The Abominable Snowman/The Abominable Snowman of the Himalayas/ The Snow Creature (1957) ***˝
This particular detail of its history is not well known in America, but The Abominable Snowman/The Abominable Snowman of the Himalayas/The Snow Creature is another one of those British horror/sci-fi films from the 1950’s that started life as a BBC TV movie or miniseries. In 1955, the BBC produced a movie called The Creature, in which a British scientist and a group of American mountaineers went looking for the legendary Yeti in the mountains of Tibet. It starred Peter Cushing (whose big breakthrough with The Curse of Frankenstein was still a couple of years in the future) as the scientist, but that’s about all I can tell you about the film. It must have been pretty well received, though, because in 1957, Hammer Film Productions remade it for theatrical release as this movie here. And contrary to the usual practice in these circumstances, the star of the small-screen version was brought back to reprise his role for the remake— an understandable departure from the norm, considering what a bankable property Cushing had just become that year.
Cushing’s character, Dr. John Rollason, is in Tibet with his wife Helen (Maureen Connell) and their friend and colleague Dr. Peter Fox (Richard Wattis, from Old Mother Riley Meets the Vampire). Officially, they are there to study the rare medicinal herbs used by the monks at a remote Buddhist monastery, but it quickly becomes apparent that Rollason has another motive for the trip. He has plans to meet with a mountaineering expedition from America, led by a man named Tom Friend (Forrest Tucker, of The Crawling Eye and The Strange World of Planet X). Like Rollason, Friend has come to the Himalayas looking for something very rare, and that rare something is one in which Rollason has a profound interest as well— the Yeti. Rollason, in addition to his botanical specialty, seems to regard himself as something of a cryptozoologist, and has written a number of speculative papers on the Abominable Snowman. It was those papers that brought him to Friend’s attention, in fact. The American has need of someone with Rollason’s scientific background, and the fact that the doctor is an expert climber makes him that much more valuable. Friend would like very much for John to join his team.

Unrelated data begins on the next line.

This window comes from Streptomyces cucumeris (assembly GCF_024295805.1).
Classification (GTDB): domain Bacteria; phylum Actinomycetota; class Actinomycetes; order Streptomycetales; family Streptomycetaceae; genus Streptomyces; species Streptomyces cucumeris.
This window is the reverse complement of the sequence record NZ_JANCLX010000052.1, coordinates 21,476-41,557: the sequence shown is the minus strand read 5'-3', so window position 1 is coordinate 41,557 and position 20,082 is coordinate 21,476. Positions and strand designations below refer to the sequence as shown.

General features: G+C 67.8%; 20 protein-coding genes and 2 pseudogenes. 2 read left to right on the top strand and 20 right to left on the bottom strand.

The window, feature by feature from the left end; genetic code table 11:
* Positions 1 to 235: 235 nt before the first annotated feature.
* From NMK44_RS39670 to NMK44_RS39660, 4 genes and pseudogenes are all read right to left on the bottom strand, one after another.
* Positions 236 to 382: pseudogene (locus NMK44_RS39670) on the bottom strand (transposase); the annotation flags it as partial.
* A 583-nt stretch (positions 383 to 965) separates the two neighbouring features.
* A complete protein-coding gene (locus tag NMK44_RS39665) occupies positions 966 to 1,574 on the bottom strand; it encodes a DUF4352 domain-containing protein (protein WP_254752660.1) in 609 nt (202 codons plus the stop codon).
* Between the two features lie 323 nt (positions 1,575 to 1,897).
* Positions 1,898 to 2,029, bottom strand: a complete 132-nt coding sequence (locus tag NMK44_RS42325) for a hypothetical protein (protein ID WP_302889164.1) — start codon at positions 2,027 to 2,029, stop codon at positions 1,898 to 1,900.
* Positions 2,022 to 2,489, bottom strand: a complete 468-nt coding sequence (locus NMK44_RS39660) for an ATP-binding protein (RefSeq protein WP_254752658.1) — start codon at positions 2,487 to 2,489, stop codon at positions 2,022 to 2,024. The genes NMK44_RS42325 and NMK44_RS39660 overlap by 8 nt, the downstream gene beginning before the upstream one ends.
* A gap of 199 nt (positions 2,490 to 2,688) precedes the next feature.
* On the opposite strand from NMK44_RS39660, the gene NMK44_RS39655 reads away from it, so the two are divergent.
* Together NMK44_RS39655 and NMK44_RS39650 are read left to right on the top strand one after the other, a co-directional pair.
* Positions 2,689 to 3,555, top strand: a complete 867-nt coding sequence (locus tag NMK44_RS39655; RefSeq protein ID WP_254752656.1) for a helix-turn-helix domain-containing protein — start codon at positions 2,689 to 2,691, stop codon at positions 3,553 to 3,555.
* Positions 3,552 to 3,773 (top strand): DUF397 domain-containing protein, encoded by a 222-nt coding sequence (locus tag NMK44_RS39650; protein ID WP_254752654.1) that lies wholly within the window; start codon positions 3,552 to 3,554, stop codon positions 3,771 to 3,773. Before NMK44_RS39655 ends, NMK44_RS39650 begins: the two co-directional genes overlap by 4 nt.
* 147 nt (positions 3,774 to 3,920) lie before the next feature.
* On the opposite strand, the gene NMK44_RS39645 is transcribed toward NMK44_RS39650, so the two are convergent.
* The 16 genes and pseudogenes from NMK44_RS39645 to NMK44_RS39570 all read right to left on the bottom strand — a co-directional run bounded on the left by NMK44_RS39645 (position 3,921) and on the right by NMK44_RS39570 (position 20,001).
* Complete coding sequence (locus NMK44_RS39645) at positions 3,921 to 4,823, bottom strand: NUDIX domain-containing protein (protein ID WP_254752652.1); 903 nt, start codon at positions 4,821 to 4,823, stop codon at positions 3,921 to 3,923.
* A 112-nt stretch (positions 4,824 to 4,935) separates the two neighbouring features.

Helen isn’t very keen on the idea, though. It seems some years ago, Rollason had a very bad accident while climbing, and his wife has been strongly opposed to the notion of him scaling anything more challenging than a ski slope ever since. Not only that, the lama of the monastery (The Snake Woman’s Arnold Marle, who, like Cushing, is revisiting his role from The Creature) would seem to prefer Rollason to stay put. He is quite certain that there is no such thing as the Yeti, and with the hard winter snows coming, he’d hate to see Rollason, Friend, or anyone else risk their lives for nothing. Neither wife nor lama can sway John, however, and he joins up with Friend’s party the very next day.
It’s a small group. Friend has brought along just two men from back home— Ed Shelley (Robert Brown, from One Million Years B.C. and Demons of the Mind) and Andrew “Jock” McNee (Michael Brill) are their names— and a single native guide named Kusang (Wolfe Morris, another graduate of The Creature, who was also in The House that Dripped Blood). Friend’s thinking is that previous expeditions in search of the Yeti have come home empty-handed because the great number of men they brought with them frightened the creatures off. With only five men making the climb up to the animals’ suspected home turf, the American figures he can avoid any Yeti-spooking commotion. Friend has also planned ahead very thoroughly. The year before, he sent a much larger team of climbers into the mountains to prepare in advance the base camps that his current team would need, but would lack the manpower to build. These pre-arranged camps have been stocked with such supplies as non-perishable food, tools, rifles, first-aid gear, and a radio— the sort of things Friend’s climbers will need, but can’t afford to carry with them given the small size of the party. There’s even a large sledge in one of the huts— they’re going to need something with which to lug home any Yetis they catch!